Local News

Secretary of State Begins New Email, RSS Service

Near real-time email notifications are now available for those tracking legislation the Governor has signed or vetoed in Kentucky.

The Secretary of State’s Office has started an email and RSS service. Spokesperson Les Fugate says it works quickly.

“The Governor will either sign legislation or veto it, it will come down to our office, we will scan it and upload it immediately, so citizens can know, basically at the moment that it has occurred, what the Governor has decided on that particular piece of legislation,” he says.

Fugate says the information has been available at the secretary’s website for a number of years, but few people were looking at it.

He says more than 200 people have signed up for the service; most of them are lobbyists and reporters, but it’s available to everyone.New S

Local News

Stumbo Files Video Lottery Terminals Legislation

From Kentucky Public Radio’s Tony McVeigh

As promised, Kentucky House Speaker Greg Stumbo has filed legislation calling for video lottery terminals at the state’s horse tracks. The Kentucky Lottery would license and oversee the gambling devices.

Stumbo says VLT proceeds would be used to support primary education throughout the commonwealth and reduce taxes.

“I think it’s time we gave middle income Kentuckians and all Kentuckians in these hard times a bit of a tax break, with the automobile tax and the property tax. I think it’s past time that we helped our counties,” says Stumbo.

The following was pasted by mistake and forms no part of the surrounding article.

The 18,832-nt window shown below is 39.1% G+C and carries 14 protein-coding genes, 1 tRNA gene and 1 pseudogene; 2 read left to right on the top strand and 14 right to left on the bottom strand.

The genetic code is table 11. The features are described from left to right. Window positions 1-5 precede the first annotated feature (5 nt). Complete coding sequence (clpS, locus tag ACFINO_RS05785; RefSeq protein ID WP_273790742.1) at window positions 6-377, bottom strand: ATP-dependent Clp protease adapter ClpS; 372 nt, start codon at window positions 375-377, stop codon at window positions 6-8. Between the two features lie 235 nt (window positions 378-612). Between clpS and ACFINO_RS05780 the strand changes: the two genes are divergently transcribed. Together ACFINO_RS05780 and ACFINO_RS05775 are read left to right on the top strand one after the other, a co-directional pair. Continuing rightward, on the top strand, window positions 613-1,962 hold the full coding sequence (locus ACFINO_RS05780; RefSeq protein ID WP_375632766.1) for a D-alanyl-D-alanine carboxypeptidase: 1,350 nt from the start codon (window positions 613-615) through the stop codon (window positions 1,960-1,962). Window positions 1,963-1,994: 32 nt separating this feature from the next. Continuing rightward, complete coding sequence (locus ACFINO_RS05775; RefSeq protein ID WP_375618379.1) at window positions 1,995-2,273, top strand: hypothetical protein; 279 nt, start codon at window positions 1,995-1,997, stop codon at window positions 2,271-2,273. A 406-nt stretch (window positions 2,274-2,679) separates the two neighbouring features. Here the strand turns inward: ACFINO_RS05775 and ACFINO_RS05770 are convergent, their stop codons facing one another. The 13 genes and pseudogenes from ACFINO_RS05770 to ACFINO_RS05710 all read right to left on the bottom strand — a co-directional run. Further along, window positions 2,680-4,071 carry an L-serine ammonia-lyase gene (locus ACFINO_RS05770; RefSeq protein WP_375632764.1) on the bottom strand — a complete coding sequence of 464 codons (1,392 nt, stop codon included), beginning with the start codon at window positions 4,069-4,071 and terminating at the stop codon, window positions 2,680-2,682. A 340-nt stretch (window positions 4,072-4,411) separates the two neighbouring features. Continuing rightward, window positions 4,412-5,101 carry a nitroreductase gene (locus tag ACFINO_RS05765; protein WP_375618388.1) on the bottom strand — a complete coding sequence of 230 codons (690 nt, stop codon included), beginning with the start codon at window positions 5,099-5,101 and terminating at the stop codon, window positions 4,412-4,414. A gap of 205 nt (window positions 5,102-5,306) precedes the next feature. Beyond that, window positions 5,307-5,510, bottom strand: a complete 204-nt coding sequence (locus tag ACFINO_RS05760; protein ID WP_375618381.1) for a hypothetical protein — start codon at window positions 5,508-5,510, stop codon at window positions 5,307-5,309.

Stumbo predicts the games could generate as much as 700-million dollars a year for the state. He does not believe a constitutional amendment on expanded gambling is necessary because gambling is already permitted at the horse tracks.

Senate President David Williams opposes the bill.

Local News

KY Lawmakers Propose Efficiency Measure

From Kentucky Public Radio’s Tony McVeigh

Some reform-minded legislators in Frankfort are seeking rules changes designed to make the Kentucky House of Representatives more efficient.

On April 15th, when time ran out on the 2008 legislative session, the clock in the House was stopped and work continued past midnight.

The governor’s road plan was among legislation approved after the deadline and a lawsuit is challenging its legitimacy.

Rep. Carl Rollins says the clock-stopping maneuver caught him off-guard.

“That was a shock. You know, it was the first time I’ve ever seen anything like that,” Rollins said. “Of course it was my first term, but it was my second session.”

Clock stopping will be a thing of the past if House members approve an efficiency resolution being offered by Rollins and several co-sponsors.

The measure also puts a 30 minute limit on House introductions and entertainment, makes it harder to remove House members from committees and requires better communication between the House and Senate.

Because it applies only to House rules, the resolution will not require Senate approval.

Arts and Humanities Local News

Bill Filed Giving Rights to High School Journalists

Legislators have already begun filing bills for the next legislative session that starts in January. One measure concerns press rights for high school journalists. WFPL’s Elizabeth Kramer reports.

Just after finishing his freshman year studying journalism at Western Kentucky University, Josh Moore met with his State Representative, Brent Yonts. Moore told Yonts he wanted state law to protect high school journalists from censorship, and Moore had done research to back up his request.